“Heroes Reborn” begins – as it all but certainly had to – with a philosophical monologue. Noah Bennett (Jack Coleman), aka HRG, aka the most popular “Heroes” character returning for a major role in this sequel miniseries, is considering all that's happened to the world since the original series ended, and the strained relationship he has with daughter Claire.
“When you look back at the things you've done, the decisions that you've made” Noah ponders, “the last thing you want to feel is regret. Am I right?”
I don't know how much regret “Heroes” creator Tim Kring feels over the way the show went from phenomenon to punchline in only a few years. But it's telling that the first hour of the two-hour “Heroes Reborn” premiere (it airs tomorrow night at 8 on NBC) is book-ended by musings – first by HRG, then by ponderous scientist Mohinder Suresh (Sendhil Ramamurthy) – about how much better things were in the past than in the future.
When it began back in 2006, “Heroes” was the hot new thing: a superhero show ahead of the recent wave of Marvel and DC movies and shows, and a kind of anti-“Lost” – at the exact moment (Sawyer and Kate in polar bear cages, Jack's tattoo flashback) when frustration with “Lost” was its highest – that made a point of resolving mysteries not long after introducing them.
And then everything fell apart.
The first season was building to what was sure to be a complicated and thrilling battle between Peter and Sylar, two characters who could each wield the powers of other heroes and villains. Instead, either Kring's imagination ran out, or his budget did, and the climactic fight was essentially just Peter whacking Sylar upside the head with a parking meter. While the first season certainly wasn't lacking in memorable moments before that (not to mention a couple of genuinely great episodes like the HRG spotlight “Company Man”), much of the enthusiasm about the show came out of the belief that it was all building to something much more impressive than what we got. Once that initial arc fizzled, it became harder to ignore the show's many flaws: thin and/or plain stupid characters(*), a lack of real narrative momentum, and, outside of the subplots involving time-bending comic book fan Hiro and best friend Ando, an irritating pretentiousness and lack of humor. The show tried rebooting itself several times (including the brief, unsuccessful return of Bryan Fuller, who wrote “Company Man”), before simply fading away, unmourned except by the most hardcore of fans.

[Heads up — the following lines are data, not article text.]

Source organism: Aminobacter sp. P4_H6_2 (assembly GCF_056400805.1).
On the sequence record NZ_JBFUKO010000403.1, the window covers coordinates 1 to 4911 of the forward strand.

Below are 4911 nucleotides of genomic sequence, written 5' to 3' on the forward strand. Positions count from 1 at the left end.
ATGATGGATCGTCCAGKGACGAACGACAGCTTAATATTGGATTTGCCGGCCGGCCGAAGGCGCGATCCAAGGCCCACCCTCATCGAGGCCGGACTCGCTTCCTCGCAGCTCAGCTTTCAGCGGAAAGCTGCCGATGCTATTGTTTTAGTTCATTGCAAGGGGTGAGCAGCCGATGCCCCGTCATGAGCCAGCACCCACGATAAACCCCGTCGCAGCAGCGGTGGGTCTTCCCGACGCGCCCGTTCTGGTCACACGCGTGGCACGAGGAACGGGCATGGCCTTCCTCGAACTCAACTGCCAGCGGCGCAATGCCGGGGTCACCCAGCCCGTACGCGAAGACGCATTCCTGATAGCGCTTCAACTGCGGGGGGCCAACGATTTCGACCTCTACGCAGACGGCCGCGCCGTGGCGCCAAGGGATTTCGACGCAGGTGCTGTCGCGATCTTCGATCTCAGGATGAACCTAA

(*) To keep Superman from being too powerful, and thus too hard to craft tense stories about, his writers introduce Kryptonite; to work around the same problem with Peter, the “Heroes” writers made him an incredible dunce.
Now, though, superhero shows are big on TV again, even if all the current ones would kill to draw the ratings “Heroes” did in its first couple of seasons. And NBC's Bob Greenblatt, who never met a catalog title he couldn't dust off and try to remake, has brought back Kring, Coleman, and anyone else without a day job (i.e., no Zachary Quinto or Hayden Panettiere) for “Reborn,” which ideally would replicate the parts of the show people liked while leaving out the parts that drove them away.
But with Kring back behind the controls of a ship he ran aground the last time, and with HRG surrounded by a bunch of new characters (plus the promise of future appearances of folks nobody missed like Greg Grunberg's telepathic ex-cop Matt Parkman), “Heroes Reborn” (I've seen the first three hours) seems like a show designed only to appease the die-hards who watched the original to the bitter end.